Ditch the short-term mindset and play the long game
Chicago resident Natalie Butler lost 66 pounds in 2007 on a keto and low-carb diet. But the 35-year-old says she regained it and “felt like the biggest failure ever.”
“I began to hide and miss out on life because I didn’t want people to see how I ‘failed,’” she adds. Her breaking point was when she “ruined” a trip to Cabo.
“I wanted to stay in the hotel room because, like every other vacation, I set a goal to lose 30 to 40 pounds and failed. I cried the entire night, but eventually I got tired of crying and realized I was worth more than that,” she says.
So, Butler decided to focus on creating a healthier lifestyle for herself. “If you want long-term results, you have to stop thinking with a short-term mindset,” she says.
“I set smaller goals. Instead of saying I’ll lose 30 to 40 pounds, I took it one day at a time and I practiced gratitude, which helped me stay motivated.” Practicing gratitude allowed her to see that she was making progress. She ultimately lost 88 pounds.
Target all the reasons why you’re gaining weight
McKayla Schulke is a nurse in Minnesota who says she’s “lost a couple pounds here and there over the years,” but struggled to lose the weight she really wants to.
“I realized that I was 100 pounds overweight, and knew I would continue to gain weight if I didn’t make the necessary lifestyle changes I needed to,” she says.
She’s learned that it’s important to figure out the reason why she’s gaining weight. “Because I work in the medical field, I understand that gaining weight isn’t always because someone is lazy or unmotivated,” Schulke says.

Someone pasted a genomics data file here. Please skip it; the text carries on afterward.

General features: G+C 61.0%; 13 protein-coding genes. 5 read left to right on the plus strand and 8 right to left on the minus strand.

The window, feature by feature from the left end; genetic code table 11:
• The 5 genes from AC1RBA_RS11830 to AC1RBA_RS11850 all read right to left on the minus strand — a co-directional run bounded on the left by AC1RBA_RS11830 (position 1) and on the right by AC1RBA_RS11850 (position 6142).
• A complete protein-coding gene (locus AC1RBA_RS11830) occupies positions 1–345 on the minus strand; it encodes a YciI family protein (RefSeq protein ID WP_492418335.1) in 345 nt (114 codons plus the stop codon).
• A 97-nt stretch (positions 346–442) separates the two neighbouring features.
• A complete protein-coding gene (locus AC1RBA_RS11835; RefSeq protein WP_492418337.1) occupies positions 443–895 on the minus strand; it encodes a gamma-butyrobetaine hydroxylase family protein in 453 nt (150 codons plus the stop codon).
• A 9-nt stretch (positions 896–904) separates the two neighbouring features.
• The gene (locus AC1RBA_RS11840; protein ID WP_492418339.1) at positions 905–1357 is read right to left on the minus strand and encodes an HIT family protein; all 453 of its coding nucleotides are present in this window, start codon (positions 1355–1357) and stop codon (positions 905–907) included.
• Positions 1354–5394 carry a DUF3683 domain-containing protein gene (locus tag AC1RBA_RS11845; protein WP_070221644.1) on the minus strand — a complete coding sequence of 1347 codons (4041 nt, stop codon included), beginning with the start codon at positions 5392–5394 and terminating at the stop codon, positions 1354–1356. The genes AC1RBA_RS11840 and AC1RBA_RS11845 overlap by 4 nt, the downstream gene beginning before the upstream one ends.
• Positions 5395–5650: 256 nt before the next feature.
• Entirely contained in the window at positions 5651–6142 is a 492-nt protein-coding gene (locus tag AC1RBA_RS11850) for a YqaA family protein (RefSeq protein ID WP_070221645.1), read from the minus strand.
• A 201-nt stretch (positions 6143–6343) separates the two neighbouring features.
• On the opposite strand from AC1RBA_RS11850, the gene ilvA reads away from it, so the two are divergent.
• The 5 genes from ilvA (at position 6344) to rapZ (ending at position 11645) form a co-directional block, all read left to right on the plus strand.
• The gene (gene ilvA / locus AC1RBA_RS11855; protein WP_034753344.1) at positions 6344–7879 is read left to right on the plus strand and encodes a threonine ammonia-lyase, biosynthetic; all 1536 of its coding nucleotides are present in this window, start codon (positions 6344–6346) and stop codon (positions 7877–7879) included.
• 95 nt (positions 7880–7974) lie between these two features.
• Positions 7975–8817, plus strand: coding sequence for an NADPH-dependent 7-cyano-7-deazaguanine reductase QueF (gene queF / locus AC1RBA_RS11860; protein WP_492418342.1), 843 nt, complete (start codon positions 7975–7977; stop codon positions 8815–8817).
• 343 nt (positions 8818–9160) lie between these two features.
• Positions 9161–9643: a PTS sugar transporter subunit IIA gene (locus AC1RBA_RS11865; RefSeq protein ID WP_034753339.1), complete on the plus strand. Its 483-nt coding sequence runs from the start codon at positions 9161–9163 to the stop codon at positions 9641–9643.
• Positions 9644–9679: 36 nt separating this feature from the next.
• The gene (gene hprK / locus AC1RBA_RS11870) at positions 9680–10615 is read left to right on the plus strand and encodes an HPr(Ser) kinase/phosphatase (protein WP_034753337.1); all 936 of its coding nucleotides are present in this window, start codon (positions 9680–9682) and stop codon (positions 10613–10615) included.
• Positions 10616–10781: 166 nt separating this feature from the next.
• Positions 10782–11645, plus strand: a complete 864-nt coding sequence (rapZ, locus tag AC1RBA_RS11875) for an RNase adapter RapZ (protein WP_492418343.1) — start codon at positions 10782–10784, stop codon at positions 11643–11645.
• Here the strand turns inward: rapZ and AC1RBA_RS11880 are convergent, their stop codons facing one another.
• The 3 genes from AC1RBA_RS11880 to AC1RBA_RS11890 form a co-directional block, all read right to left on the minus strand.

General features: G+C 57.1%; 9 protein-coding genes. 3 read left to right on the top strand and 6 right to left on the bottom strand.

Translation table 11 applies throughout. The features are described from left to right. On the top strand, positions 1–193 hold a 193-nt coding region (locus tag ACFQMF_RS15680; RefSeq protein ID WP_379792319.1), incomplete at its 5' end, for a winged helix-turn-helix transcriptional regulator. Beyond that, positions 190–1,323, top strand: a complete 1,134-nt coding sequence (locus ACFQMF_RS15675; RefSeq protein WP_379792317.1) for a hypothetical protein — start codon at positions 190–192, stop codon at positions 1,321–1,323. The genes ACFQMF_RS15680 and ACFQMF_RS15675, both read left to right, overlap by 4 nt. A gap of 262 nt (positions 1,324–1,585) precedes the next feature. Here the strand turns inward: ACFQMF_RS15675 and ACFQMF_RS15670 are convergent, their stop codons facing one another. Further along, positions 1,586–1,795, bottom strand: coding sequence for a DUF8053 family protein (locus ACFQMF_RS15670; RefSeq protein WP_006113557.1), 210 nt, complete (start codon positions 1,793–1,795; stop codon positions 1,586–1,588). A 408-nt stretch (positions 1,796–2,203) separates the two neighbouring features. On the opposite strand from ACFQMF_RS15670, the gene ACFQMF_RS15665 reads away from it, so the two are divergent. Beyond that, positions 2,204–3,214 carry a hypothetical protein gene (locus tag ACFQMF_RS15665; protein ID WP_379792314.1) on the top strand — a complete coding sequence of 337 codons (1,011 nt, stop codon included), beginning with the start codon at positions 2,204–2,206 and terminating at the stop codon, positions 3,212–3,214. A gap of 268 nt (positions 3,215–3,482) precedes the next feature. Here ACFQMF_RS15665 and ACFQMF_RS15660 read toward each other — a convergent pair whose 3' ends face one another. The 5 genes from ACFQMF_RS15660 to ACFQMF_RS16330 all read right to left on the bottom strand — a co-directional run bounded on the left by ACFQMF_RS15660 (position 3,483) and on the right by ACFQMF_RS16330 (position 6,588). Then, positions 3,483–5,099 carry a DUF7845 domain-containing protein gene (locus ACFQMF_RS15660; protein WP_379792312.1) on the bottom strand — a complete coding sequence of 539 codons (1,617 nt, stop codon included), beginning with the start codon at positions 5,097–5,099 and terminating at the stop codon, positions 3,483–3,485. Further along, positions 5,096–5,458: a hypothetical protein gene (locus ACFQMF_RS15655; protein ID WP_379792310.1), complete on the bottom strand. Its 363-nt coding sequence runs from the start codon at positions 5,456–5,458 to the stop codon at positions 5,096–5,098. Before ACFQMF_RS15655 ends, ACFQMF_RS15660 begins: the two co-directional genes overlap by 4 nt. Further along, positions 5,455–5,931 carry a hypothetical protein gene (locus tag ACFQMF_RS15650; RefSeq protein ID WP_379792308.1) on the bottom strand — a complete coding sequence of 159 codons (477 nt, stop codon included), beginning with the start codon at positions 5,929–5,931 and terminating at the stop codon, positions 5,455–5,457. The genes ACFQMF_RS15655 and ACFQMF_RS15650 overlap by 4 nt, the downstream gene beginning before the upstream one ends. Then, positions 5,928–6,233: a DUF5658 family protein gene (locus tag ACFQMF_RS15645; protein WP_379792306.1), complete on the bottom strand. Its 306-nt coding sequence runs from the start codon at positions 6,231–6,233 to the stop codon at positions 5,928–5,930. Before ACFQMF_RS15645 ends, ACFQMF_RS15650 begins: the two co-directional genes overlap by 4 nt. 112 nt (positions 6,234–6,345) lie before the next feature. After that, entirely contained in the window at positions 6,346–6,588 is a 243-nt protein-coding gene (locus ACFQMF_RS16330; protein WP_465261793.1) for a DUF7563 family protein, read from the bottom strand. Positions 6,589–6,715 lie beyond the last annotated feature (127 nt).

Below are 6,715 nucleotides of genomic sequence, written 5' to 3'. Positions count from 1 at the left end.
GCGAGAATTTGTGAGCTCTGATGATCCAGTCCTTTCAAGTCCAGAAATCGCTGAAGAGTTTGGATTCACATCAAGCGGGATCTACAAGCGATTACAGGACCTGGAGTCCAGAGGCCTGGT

“A person’s genetics, past medical history, life situation, and mental health are all factors that have to be considered.”
If you can figure out why you’re gaining weight, you can “take that information and form a proactive plan in how to successfully lose the weight you desire,” she says. It can help empower you to take control of the situation.
Start with a clean slate each day
Whitney King is a 32-year-old mom from Colorado who started her weight-loss journey in 2014 after years of doing every crash diet imaginable.
She ate to cope with stress as a child, and gained even more weight when she was diagnosed with polycystic ovarian syndrome (PCOS) as a teenager.
“I finally decided that I was done with crash dieting because I didn’t learn anything from them, they made me have a terrible relationship with nutrition and exercise, and I was tired of living in a vicious cycle of the same 20 pounds lost and gained back,” King says.
She learned to celebrate the wins, even when she had a bad day of eating. “No matter how ‘bad’ you ate the day before or if you skipped a workout, learn to start fresh the next day,” she says. “Erase the slate. Don’t live in the past, move on.” read full article